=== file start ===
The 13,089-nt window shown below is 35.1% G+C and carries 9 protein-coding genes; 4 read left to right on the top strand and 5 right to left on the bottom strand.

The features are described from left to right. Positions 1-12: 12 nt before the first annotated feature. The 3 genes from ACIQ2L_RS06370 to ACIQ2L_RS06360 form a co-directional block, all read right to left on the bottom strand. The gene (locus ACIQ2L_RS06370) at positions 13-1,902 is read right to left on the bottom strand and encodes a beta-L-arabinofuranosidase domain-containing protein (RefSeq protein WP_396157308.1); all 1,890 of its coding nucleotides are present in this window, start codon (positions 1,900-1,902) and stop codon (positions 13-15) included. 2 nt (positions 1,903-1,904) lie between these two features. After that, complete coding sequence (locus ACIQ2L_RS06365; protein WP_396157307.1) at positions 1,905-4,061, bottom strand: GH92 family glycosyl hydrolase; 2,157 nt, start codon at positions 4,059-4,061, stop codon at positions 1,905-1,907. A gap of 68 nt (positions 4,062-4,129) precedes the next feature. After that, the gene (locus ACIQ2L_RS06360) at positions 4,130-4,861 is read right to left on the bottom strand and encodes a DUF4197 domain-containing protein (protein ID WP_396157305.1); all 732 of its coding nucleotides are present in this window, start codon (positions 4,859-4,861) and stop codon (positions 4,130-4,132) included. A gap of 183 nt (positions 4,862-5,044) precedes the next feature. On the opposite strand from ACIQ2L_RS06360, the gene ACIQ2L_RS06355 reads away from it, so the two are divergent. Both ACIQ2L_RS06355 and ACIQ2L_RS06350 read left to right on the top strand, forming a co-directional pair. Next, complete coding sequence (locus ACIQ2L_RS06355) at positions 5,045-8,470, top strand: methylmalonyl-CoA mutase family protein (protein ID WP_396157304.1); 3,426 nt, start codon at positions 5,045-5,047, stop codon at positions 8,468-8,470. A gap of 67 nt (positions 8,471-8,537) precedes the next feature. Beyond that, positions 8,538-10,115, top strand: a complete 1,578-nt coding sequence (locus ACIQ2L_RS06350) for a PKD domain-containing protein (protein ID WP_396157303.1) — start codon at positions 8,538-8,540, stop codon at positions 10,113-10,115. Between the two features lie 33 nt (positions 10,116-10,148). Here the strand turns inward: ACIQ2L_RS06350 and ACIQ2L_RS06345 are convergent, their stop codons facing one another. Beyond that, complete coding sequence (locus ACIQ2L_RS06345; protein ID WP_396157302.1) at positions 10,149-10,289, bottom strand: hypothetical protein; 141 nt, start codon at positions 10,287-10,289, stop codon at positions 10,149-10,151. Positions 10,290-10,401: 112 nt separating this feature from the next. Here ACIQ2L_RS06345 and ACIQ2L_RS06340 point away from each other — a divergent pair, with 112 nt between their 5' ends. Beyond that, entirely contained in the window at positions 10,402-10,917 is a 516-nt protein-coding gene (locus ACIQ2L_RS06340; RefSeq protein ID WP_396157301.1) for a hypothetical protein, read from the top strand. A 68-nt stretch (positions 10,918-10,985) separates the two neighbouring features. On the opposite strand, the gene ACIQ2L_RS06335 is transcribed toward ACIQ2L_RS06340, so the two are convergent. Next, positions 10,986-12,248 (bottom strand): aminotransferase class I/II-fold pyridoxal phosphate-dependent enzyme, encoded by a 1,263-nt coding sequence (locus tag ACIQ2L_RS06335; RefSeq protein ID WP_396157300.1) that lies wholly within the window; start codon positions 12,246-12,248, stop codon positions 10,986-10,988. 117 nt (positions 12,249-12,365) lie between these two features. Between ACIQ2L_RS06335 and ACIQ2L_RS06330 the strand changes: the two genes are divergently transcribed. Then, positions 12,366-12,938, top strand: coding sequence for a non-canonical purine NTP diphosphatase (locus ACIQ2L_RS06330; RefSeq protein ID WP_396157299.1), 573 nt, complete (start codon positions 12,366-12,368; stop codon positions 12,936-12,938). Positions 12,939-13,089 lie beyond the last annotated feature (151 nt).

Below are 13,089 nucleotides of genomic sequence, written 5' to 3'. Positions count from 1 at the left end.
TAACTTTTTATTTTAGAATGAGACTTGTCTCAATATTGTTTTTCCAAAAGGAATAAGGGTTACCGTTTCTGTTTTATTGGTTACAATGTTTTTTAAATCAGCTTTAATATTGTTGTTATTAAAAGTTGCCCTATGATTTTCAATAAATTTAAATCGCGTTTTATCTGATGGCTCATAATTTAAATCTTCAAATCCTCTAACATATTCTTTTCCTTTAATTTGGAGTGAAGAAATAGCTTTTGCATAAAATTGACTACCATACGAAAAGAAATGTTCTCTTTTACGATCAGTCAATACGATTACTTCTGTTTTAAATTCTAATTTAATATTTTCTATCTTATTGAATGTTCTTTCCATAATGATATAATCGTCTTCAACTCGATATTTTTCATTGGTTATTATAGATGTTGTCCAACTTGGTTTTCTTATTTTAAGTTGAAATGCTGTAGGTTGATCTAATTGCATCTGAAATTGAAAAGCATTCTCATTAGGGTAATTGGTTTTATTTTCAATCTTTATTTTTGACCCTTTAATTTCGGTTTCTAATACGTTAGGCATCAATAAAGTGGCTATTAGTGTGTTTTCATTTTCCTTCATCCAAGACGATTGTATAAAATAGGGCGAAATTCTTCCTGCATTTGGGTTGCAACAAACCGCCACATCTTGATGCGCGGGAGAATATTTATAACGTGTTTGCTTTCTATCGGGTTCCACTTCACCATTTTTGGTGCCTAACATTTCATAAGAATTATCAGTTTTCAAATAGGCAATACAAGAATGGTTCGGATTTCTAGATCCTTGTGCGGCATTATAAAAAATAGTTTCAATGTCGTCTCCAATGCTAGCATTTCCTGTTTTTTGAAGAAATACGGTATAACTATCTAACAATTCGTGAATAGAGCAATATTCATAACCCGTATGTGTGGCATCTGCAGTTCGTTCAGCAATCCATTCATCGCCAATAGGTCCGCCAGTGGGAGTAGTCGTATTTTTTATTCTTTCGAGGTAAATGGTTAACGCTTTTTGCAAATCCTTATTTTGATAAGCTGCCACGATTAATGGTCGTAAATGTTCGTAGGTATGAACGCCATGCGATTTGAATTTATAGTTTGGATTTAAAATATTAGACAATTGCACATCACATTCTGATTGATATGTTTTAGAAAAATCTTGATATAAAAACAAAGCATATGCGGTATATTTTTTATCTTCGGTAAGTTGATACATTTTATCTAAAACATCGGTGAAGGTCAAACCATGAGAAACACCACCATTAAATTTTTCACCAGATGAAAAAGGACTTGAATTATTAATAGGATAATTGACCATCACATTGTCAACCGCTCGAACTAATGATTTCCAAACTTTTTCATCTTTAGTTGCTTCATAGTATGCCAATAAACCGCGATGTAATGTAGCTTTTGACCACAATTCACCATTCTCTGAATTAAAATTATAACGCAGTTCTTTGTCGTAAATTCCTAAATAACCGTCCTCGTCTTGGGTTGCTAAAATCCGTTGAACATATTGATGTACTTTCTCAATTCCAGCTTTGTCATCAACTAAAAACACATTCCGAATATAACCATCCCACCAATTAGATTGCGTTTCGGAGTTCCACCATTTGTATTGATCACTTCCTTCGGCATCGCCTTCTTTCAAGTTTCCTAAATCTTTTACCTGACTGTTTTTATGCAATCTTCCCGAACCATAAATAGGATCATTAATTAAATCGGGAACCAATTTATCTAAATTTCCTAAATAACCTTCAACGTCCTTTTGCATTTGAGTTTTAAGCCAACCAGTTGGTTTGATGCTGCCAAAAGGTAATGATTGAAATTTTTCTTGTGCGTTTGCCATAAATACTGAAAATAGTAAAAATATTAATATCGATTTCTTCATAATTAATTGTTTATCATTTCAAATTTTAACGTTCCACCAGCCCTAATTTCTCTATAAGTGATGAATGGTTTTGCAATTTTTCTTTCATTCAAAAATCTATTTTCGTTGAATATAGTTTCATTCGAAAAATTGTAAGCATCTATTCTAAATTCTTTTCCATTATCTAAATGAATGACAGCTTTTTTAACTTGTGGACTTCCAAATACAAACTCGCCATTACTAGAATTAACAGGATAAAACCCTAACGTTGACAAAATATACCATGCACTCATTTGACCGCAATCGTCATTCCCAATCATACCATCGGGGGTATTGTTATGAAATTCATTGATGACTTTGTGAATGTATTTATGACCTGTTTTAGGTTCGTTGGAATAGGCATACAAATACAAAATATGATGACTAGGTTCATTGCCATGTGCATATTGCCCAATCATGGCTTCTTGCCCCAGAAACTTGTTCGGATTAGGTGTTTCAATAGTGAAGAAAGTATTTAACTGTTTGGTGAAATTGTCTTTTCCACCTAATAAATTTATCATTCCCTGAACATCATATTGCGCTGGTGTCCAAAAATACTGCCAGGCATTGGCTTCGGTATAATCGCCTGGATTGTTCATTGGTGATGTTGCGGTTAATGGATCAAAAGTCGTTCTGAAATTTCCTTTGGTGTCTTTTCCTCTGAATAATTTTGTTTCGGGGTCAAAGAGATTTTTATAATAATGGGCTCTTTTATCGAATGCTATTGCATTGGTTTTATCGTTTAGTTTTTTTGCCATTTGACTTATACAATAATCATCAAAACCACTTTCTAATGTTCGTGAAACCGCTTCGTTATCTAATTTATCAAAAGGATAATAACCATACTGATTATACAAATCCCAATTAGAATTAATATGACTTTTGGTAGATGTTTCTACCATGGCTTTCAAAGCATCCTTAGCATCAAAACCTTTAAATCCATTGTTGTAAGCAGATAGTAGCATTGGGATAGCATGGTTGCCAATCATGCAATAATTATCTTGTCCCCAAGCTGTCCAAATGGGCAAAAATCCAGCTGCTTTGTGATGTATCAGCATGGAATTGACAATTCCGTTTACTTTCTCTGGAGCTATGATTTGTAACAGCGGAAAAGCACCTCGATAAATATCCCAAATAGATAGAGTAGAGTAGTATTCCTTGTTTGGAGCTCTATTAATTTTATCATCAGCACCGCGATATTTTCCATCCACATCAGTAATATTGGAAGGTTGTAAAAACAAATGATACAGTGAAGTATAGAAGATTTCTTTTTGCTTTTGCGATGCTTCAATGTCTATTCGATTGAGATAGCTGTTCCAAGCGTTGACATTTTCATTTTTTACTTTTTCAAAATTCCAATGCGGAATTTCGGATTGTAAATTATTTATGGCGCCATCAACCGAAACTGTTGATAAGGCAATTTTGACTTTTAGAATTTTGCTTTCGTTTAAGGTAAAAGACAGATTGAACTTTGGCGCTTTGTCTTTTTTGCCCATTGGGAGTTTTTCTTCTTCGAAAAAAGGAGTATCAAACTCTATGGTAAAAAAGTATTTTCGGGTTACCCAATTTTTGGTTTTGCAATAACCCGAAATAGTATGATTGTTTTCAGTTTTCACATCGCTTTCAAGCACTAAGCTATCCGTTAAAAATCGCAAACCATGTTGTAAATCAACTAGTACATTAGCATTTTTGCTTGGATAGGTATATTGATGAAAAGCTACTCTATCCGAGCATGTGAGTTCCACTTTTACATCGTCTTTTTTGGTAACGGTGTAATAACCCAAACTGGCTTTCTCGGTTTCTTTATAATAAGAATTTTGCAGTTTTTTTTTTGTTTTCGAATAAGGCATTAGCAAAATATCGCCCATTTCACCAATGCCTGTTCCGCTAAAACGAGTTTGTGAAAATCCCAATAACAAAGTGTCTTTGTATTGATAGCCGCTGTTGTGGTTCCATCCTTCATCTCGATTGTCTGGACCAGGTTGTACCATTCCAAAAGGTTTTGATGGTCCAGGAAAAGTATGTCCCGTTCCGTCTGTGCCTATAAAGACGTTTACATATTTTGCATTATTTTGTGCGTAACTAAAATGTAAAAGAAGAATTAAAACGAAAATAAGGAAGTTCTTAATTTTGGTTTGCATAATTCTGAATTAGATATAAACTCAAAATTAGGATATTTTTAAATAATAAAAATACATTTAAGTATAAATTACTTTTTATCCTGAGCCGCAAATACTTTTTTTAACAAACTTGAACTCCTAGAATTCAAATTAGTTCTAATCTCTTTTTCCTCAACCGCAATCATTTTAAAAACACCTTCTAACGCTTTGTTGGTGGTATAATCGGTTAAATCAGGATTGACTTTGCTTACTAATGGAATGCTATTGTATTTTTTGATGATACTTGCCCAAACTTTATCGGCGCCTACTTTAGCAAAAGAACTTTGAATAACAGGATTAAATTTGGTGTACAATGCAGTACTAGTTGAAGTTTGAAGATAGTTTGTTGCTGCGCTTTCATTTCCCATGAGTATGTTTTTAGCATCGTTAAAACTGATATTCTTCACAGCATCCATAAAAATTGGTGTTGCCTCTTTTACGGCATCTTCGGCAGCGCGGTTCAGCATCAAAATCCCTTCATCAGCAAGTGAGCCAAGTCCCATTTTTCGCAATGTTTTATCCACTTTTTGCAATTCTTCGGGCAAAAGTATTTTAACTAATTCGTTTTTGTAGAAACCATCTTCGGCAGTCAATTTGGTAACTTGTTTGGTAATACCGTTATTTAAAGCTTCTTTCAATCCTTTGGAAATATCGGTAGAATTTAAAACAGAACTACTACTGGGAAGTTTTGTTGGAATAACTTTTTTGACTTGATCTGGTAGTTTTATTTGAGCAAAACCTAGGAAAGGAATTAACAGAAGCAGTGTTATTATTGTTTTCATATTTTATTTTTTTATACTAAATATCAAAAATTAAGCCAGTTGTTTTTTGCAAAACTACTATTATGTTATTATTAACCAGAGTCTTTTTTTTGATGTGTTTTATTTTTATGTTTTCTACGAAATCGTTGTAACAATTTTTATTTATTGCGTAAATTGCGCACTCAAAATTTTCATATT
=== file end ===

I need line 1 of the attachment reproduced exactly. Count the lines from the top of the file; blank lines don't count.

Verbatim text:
The 13,089-nt window shown below is 35.1% G+C and carries 9 protein-coding genes; 4 read left to right on the top strand and 5 right to left on the bottom strand.